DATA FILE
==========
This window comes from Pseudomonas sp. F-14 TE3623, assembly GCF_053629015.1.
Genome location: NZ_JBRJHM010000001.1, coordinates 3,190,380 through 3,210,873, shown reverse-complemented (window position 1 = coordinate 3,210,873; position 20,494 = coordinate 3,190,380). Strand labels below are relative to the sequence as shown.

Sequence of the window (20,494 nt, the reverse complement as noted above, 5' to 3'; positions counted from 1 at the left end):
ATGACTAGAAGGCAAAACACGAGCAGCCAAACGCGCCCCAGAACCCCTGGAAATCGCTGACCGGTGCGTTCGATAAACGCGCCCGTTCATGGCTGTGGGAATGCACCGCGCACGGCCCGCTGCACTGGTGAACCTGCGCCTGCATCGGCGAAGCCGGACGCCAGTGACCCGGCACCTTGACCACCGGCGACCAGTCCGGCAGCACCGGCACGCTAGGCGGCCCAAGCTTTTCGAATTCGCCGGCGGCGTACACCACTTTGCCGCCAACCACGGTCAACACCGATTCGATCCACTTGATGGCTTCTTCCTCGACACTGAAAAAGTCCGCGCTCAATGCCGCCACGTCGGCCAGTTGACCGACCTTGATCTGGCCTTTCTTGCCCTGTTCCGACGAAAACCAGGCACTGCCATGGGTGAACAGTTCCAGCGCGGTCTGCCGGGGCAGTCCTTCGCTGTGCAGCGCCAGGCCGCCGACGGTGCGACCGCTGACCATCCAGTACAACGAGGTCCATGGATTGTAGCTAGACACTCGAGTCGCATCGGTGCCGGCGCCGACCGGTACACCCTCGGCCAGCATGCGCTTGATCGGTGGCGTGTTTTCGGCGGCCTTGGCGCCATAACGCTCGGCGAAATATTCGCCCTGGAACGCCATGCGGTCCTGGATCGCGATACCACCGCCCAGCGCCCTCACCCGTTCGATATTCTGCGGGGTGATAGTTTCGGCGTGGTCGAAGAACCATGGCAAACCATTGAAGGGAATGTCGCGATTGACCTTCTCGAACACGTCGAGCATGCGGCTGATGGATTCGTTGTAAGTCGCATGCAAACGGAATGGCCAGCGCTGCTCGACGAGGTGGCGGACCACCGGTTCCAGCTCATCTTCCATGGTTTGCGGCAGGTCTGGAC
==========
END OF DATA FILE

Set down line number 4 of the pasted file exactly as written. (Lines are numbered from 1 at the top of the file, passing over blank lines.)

ATGACTAGAAGGCAAAACACGAGCAGCCAAACGCGCCCCAGAACCCCTGGAAATCGCTGACCGGTGCGTTCGATAAACGCGCCCGTTCATGGCTGTGGGAATGCACCGCGCACGGCCCGCTGCACTGGTGAACCTGCGCCTGCATCGGCGAAGCCGGACGCCAGTGACCCGGCACCTTGACCACCGGCGACCAGTCCGGCAGCACCGGCACGCTAGGCGGCCCAAGCTTTTCGAATTCGCCGGCGGCGTACACCACTTTGCCGCCAACCACGGTCAACACCGATTCGATCCACTTGATGGCTTCTTCCTCGACACTGAAAAAGTCCGCGCTCAATGCCGCCACGTCGGCCAGTTGACCGACCTTGATCTGGCCTTTCTTGCCCTGTTCCGACGAAAACCAGGCACTGCCATGGGTGAACAGTTCCAGCGCGGTCTGCCGGGGCAGTCCTTCGCTGTGCAGCGCCAGGCCGCCGACGGTGCGACCGCTGACCATCCAGTACAACGAGGTCCATGGATTGTAGCTAGACACTCGAGTCGCATCGGTGCCGGCGCCGACCGGTACACCCTCGGCCAGCATGCGCTTGATCGGTGGCGTGTTTTCGGCGGCCTTGGCGCCATAACGCTCGGCGAAATATTCGCCCTGGAACGCCATGCGGTCCTGGATCGCGATACCACCGCCCAGCGCCCTCACCCGTTCGATATTCTGCGGGGTGATAGTTTCGGCGTGGTCGAAGAACCATGGCAAACCATTGAAGGGAATGTCGCGATTGACCTTCTCGAACACGTCGAGCATGCGGCTGATGGATTCGTTGTAAGTCGCATGCAAACGGAATGGCCAGCGCTGCTCGACGAGGTGGCGGACCACCGGTTCCAGCTCATCTTCCATGGTTTGCGGCAGGTCTGGAC